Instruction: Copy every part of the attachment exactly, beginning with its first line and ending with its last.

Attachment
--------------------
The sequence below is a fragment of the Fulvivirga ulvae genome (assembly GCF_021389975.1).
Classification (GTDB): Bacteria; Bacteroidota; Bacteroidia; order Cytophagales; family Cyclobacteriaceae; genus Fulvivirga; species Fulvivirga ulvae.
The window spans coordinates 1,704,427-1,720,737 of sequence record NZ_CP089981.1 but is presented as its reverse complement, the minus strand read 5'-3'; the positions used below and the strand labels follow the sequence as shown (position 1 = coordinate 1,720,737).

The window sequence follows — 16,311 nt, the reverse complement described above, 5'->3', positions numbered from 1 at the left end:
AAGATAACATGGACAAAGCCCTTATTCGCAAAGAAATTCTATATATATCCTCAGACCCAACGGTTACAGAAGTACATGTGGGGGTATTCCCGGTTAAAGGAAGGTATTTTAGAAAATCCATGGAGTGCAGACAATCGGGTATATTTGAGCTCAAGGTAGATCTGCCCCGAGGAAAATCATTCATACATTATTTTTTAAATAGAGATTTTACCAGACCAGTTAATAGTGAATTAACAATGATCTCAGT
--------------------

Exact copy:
The sequence below is a fragment of the Fulvivirga ulvae genome (assembly GCF_021389975.1).
Classification (GTDB): Bacteria; Bacteroidota; Bacteroidia; order Cytophagales; family Cyclobacteriaceae; genus Fulvivirga; species Fulvivirga ulvae.
The window spans coordinates 1,704,427-1,720,737 of sequence record NZ_CP089981.1 but is presented as its reverse complement, the minus strand read 5'-3'; the positions used below and the strand labels follow the sequence as shown (position 1 = coordinate 1,720,737).

The window sequence follows — 16,311 nt, the reverse complement described above, 5'->3', positions numbered from 1 at the left end:
AAGATAACATGGACAAAGCCCTTATTCGCAAAGAAATTCTATATATATCCTCAGACCCAACGGTTACAGAAGTACATGTGGGGGTATTCCCGGTTAAAGGAAGGTATTTTAGAAAATCCATGGAGTGCAGACAATCGGGTATATTTGAGCTCAAGGTAGATCTGCCCCGAGGAAAATCATTCATACATTATTTTTTAAATAGAGATTTTACCAGACCAGTTAATAGTGAATTAACAATGATCTCAGT